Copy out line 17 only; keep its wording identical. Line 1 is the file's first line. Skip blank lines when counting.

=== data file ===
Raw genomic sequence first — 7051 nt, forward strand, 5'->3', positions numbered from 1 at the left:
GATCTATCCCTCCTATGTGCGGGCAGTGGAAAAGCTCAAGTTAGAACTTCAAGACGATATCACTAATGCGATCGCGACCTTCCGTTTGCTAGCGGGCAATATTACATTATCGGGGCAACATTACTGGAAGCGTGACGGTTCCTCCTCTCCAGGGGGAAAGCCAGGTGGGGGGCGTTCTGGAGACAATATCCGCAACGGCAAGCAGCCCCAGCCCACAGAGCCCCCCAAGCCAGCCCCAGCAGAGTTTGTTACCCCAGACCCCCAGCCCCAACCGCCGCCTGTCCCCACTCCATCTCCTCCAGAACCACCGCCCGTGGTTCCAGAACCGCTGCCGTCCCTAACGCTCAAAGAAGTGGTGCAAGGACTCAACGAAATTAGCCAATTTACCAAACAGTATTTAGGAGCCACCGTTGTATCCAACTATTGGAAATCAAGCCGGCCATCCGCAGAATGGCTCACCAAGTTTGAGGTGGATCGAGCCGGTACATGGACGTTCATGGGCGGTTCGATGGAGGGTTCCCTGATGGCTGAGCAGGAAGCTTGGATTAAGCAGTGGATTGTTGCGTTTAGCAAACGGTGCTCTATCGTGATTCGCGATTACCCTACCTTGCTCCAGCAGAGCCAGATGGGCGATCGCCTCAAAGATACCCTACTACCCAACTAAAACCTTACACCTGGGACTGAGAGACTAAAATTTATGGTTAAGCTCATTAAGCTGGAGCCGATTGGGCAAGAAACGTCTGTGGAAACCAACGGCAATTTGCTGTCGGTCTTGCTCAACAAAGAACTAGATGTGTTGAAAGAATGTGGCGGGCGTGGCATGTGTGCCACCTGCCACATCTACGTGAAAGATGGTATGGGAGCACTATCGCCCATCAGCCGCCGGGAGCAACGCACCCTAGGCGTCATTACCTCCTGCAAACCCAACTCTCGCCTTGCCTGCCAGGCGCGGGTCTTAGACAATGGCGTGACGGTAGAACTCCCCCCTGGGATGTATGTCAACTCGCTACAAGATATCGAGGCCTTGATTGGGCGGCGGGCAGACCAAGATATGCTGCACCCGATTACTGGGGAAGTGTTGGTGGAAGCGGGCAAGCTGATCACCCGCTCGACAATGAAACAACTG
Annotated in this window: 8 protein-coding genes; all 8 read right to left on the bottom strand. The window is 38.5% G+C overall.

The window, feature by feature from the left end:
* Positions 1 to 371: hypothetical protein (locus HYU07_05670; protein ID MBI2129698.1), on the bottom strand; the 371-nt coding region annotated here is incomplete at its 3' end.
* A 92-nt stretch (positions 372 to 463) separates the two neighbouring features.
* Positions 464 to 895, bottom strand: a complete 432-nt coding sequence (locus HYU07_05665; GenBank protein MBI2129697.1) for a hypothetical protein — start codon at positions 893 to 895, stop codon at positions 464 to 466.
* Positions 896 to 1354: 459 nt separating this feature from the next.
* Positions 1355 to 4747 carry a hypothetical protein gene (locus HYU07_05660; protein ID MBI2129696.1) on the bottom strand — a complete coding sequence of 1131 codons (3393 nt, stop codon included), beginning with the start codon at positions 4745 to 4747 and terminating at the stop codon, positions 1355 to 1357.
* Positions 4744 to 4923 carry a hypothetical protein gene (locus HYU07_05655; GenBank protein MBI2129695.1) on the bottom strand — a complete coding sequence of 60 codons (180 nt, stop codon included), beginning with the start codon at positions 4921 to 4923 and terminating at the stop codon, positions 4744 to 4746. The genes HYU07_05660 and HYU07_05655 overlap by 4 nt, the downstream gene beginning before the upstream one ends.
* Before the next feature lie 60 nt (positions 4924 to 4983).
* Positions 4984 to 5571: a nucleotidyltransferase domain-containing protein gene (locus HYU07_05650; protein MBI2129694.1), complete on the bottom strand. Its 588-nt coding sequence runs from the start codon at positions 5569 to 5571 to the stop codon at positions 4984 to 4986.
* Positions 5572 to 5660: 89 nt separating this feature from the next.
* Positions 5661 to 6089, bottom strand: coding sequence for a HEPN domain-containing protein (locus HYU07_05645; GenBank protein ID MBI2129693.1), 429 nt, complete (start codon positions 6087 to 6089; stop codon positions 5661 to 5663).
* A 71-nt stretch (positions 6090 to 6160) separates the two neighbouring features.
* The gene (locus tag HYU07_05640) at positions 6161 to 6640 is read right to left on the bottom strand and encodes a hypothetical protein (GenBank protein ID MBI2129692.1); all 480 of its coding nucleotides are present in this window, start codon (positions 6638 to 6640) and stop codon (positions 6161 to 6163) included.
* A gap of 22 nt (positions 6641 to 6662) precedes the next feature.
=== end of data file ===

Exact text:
* A gap of 22 nt (positions 6641 to 6662) precedes the next feature.